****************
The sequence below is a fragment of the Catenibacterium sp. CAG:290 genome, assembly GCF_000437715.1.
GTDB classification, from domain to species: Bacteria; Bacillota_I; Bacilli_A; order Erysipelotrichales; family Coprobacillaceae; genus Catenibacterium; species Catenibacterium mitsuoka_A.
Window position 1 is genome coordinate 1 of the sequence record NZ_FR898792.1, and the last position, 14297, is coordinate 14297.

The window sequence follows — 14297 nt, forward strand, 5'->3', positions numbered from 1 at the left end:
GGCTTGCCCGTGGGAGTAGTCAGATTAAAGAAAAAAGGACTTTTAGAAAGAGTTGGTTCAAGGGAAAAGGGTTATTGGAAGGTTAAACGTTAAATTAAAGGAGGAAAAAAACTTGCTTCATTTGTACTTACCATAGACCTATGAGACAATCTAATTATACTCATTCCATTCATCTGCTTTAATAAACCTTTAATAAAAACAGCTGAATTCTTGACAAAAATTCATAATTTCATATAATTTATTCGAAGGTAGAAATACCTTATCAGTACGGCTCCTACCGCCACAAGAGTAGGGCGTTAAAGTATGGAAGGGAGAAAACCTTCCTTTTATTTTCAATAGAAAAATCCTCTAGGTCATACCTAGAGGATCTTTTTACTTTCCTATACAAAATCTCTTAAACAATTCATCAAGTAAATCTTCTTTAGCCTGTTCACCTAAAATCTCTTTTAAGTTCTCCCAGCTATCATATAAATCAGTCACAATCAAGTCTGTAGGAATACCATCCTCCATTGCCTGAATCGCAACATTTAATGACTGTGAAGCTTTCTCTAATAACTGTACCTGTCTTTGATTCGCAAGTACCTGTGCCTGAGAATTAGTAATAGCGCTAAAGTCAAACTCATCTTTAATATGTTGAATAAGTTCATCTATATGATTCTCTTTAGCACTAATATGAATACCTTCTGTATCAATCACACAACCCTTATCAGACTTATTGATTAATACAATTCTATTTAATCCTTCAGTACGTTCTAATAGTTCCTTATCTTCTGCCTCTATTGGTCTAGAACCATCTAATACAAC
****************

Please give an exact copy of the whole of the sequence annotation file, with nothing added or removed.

The sequence below is a fragment of the Catenibacterium sp. CAG:290 genome, assembly GCF_000437715.1.
GTDB classification, from domain to species: Bacteria; Bacillota_I; Bacilli_A; order Erysipelotrichales; family Coprobacillaceae; genus Catenibacterium; species Catenibacterium mitsuoka_A.
Window position 1 is genome coordinate 1 of the sequence record NZ_FR898792.1, and the last position, 14297, is coordinate 14297.

The window sequence follows — 14297 nt, forward strand, 5'->3', positions numbered from 1 at the left end:
GGCTTGCCCGTGGGAGTAGTCAGATTAAAGAAAAAAGGACTTTTAGAAAGAGTTGGTTCAAGGGAAAAGGGTTATTGGAAGGTTAAACGTTAAATTAAAGGAGGAAAAAAACTTGCTTCATTTGTACTTACCATAGACCTATGAGACAATCTAATTATACTCATTCCATTCATCTGCTTTAATAAACCTTTAATAAAAACAGCTGAATTCTTGACAAAAATTCATAATTTCATATAATTTATTCGAAGGTAGAAATACCTTATCAGTACGGCTCCTACCGCCACAAGAGTAGGGCGTTAAAGTATGGAAGGGAGAAAACCTTCCTTTTATTTTCAATAGAAAAATCCTCTAGGTCATACCTAGAGGATCTTTTTACTTTCCTATACAAAATCTCTTAAACAATTCATCAAGTAAATCTTCTTTAGCCTGTTCACCTAAAATCTCTTTTAAGTTCTCCCAGCTATCATATAAATCAGTCACAATCAAGTCTGTAGGAATACCATCCTCCATTGCCTGAATCGCAACATTTAATGACTGTGAAGCTTTCTCTAATAACTGTACCTGTCTTTGATTCGCAAGTACCTGTGCCTGAGAATTAGTAATAGCGCTAAAGTCAAACTCATCTTTAATATGTTGAATAAGTTCATCTATATGATTCTCTTTAGCACTAATATGAATACCTTCTGTATCAATCACACAACCCTTATCAGACTTATTGATTAATACAATTCTATTTAATCCTTCAGTACGTTCTAATAGTTCCTTATCTTCTGCCTCTATTGGTCTAGAACCATCTAATACAAC